Mere days after the Israeli/Hamas ceasefire, some things have immediately returned to normal. Israeli police have reportedly been in action again against Palestinians gathered at the Damascus Gate andin al-Aqsa mosque, even though the police brutality at those sites was one of the triggers of the recent 11 day burst of fighting that killed nearly 250 Palestinians, including 66 children, and wounded about 2,000 others. Twelve people in Israel died in rocket attacks. Humanitarian aid is now resuming, and the effort to rebuild Gaza has begun again. The same destruction, rebuild and destroy again cycle that we saw in 2014, and after Israel’s wanton Operation Cast Lead invasion of late 2008/early 2009. is occuring once more. The same scenes of destruction after the bombing and sheeling of civilian centres in Gaza are circulating in the global media.
At the height of the recent round of fighting, our own government weakly called on both sides to exercise restraint. It forthrightly named Hamas rocket attacks as “ unacceptable” and said “ they must stop” – but did not single out Israeli air attacks on civilian neighbourhoods as being similarly beyond the pale. It merely urged the Israelis to be “restrained” and “avoid civilian casualties” in its responses to provocations. The Green Party’s Golriz Ghahraman expressed her ”disappointment” with the government’s response. Other minority parties in other Parliaments have done more.
Ireland for instance, has already pledged 1.5 million euros to help rebuild Gaza. One of Ireland’s minority parties has also sought to directly sanction Israel. As the Jerusalem Post reported yesterday, a motion to expel Israel’s ambassador from Ireland is expected to come to a vote in Ireland’s parliament this week.
The motion states that “over 60 children have been murdered by the [IDF,]” and that “the current escalation of violence was instigated by the attempt to ethnically cleanse 28 Palestinian families from the Sheikh Jarrah area of Jerusalem.”The motion also accuses Israel of war crimes, ethnic cleansing and illegal settlement expansion, and says “the Israeli ambassador’s presence in Ireland is untenable in these circumstances.” The motion would not be binding, but would put pressure on the government.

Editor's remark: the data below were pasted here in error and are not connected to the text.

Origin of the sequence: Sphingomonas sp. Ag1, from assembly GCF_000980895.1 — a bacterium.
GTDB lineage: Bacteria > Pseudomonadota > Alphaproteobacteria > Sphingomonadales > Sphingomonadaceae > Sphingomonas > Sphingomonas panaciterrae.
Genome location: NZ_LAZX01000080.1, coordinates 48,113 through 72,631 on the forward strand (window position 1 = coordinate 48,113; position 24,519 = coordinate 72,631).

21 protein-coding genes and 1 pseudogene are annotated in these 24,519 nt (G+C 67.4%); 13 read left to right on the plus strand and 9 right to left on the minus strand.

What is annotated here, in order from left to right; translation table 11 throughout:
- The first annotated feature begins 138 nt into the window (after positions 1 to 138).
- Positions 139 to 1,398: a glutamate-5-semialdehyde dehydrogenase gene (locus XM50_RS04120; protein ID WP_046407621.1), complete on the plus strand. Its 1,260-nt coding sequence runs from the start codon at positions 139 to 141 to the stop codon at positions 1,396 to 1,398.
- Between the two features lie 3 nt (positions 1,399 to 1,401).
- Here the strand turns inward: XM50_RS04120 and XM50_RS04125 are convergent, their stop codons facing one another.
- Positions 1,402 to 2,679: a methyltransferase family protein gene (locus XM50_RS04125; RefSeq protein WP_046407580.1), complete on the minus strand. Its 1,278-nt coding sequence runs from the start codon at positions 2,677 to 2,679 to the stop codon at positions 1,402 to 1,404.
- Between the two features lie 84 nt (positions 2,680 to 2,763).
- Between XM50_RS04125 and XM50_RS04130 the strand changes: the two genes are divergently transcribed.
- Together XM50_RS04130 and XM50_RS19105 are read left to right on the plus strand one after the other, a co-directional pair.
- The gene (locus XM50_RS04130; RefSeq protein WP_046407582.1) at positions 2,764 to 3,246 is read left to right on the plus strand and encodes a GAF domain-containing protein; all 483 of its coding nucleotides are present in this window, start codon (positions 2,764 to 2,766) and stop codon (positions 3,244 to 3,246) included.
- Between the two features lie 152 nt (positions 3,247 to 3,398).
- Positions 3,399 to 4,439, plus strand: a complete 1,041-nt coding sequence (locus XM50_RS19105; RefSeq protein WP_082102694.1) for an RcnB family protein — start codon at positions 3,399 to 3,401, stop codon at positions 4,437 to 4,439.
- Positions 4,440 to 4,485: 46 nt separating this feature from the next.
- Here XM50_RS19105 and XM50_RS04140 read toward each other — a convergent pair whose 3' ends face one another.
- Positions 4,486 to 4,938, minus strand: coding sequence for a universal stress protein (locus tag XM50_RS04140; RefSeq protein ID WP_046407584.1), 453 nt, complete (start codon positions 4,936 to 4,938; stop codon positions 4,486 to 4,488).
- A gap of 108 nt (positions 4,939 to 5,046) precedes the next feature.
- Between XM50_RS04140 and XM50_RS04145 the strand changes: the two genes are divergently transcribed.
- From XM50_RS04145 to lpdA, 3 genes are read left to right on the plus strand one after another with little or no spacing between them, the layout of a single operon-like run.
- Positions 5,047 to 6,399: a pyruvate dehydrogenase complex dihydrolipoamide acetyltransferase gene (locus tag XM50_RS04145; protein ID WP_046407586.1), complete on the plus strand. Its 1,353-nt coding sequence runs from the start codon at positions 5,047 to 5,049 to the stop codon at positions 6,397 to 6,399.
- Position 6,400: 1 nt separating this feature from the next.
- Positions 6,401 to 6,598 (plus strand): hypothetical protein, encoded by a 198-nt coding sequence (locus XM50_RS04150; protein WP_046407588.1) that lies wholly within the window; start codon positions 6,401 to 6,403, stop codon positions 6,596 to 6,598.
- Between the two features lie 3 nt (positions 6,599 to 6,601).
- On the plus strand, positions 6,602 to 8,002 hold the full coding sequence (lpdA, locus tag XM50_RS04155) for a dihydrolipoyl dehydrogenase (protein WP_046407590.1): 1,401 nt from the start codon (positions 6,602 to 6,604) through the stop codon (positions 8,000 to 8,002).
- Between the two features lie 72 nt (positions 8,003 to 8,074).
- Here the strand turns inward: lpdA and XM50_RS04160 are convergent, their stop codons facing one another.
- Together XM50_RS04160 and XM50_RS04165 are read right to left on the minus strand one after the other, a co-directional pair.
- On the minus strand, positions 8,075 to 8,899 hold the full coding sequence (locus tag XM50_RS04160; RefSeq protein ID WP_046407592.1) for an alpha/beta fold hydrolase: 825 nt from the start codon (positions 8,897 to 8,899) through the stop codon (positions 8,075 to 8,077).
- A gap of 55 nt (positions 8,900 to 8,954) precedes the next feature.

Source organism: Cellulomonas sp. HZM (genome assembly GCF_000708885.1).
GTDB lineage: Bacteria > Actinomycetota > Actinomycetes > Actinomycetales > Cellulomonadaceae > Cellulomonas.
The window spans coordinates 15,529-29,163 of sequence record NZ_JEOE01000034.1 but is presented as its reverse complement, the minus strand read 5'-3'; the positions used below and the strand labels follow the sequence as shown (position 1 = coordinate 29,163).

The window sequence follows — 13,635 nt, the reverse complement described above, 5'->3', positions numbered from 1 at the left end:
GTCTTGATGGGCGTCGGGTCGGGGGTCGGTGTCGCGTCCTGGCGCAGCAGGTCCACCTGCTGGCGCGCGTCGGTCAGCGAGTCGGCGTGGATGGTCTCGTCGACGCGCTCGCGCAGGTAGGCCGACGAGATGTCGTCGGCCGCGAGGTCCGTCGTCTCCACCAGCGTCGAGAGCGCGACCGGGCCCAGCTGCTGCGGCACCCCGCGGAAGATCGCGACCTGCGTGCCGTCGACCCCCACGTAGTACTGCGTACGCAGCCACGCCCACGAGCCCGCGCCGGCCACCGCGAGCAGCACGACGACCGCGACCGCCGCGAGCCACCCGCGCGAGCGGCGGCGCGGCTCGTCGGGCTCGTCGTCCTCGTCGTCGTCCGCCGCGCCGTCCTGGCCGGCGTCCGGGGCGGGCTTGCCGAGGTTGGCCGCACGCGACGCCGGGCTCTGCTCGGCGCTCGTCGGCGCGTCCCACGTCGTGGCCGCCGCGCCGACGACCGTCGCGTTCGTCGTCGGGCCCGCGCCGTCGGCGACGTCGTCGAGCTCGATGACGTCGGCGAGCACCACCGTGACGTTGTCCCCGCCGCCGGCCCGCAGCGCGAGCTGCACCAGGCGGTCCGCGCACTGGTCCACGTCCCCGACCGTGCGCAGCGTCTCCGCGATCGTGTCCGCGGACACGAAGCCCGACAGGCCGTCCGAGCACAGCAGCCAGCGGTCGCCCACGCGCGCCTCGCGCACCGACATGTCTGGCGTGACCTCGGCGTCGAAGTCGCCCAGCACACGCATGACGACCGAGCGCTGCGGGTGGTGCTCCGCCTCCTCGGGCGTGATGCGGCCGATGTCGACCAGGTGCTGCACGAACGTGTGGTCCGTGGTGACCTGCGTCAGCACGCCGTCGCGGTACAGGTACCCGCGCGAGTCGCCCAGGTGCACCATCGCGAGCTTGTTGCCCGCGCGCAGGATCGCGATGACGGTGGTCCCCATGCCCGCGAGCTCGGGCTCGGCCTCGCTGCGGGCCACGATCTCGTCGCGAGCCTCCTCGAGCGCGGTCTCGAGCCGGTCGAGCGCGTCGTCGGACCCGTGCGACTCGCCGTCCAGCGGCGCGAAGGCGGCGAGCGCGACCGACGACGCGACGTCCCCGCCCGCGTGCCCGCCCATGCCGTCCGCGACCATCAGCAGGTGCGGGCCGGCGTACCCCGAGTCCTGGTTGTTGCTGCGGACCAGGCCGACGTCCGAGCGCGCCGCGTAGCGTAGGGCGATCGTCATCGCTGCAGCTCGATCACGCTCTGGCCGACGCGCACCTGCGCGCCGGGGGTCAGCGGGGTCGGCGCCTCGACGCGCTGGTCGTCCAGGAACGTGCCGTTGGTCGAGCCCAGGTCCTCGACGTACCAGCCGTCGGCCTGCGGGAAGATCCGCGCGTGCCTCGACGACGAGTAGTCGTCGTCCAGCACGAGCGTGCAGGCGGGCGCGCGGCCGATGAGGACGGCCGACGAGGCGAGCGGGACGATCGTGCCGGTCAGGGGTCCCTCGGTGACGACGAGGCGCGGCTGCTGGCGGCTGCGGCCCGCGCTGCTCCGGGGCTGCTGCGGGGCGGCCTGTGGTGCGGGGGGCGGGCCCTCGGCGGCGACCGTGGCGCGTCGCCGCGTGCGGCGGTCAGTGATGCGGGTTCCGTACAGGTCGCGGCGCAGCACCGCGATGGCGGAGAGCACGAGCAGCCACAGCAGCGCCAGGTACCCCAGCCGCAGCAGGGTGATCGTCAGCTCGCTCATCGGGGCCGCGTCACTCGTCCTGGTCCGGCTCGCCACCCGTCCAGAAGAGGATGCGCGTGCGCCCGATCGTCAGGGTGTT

Reportedly, co-sponsorship is not common in the Dáil, the lower house of parliament. Therefore, too much should not be read into the small number of movers. As the Jerusalem Post conceded: “While only 11 of 160 lawmakers signed onto the motion [this] does not reflect the amount of support for it overall.” And furthermore :
Sinn Féin, another opposition party, which has 37 seats, plans to support the motion as well. The party’s youth wing posted an online resolution calling to expel Israel’s ambassador that had nearly 84,000 signatures as of Sunday.
Ultimately, the motion may be put forward as a conscience vote:
In addition, the source said, the coalition is considering allowing legislators to vote according to their conscience, in which case much of parties Fianna Fáil and the Greens, which are very pro-Palestinian, would likely vote in favour.
Aa the Post concludes, “Legislation that would put heavy fines on the sale of products from the West Bank, Golan Heights or east Jerusalem has repeatedly been advanced in the Dáil and Seanad, or senate, but never became law on the grounds that it would contravene EU trade laws.” Either way that this Irish vote on the Gaza atrocities goes, the effort puts New Zealand’s tepid response to shame.
In the US, the latest Biden administration response on Gaza situation feels like something out of a John Oliver black comedy routine. Amid the usual meaningless US advocacy of a “two state solution” that daily becomes more impossible, and the resumption of conscience salving aid to the Palestinians, the US is also providing Israel with a fresh military arms package that includes a new “smart bomb :”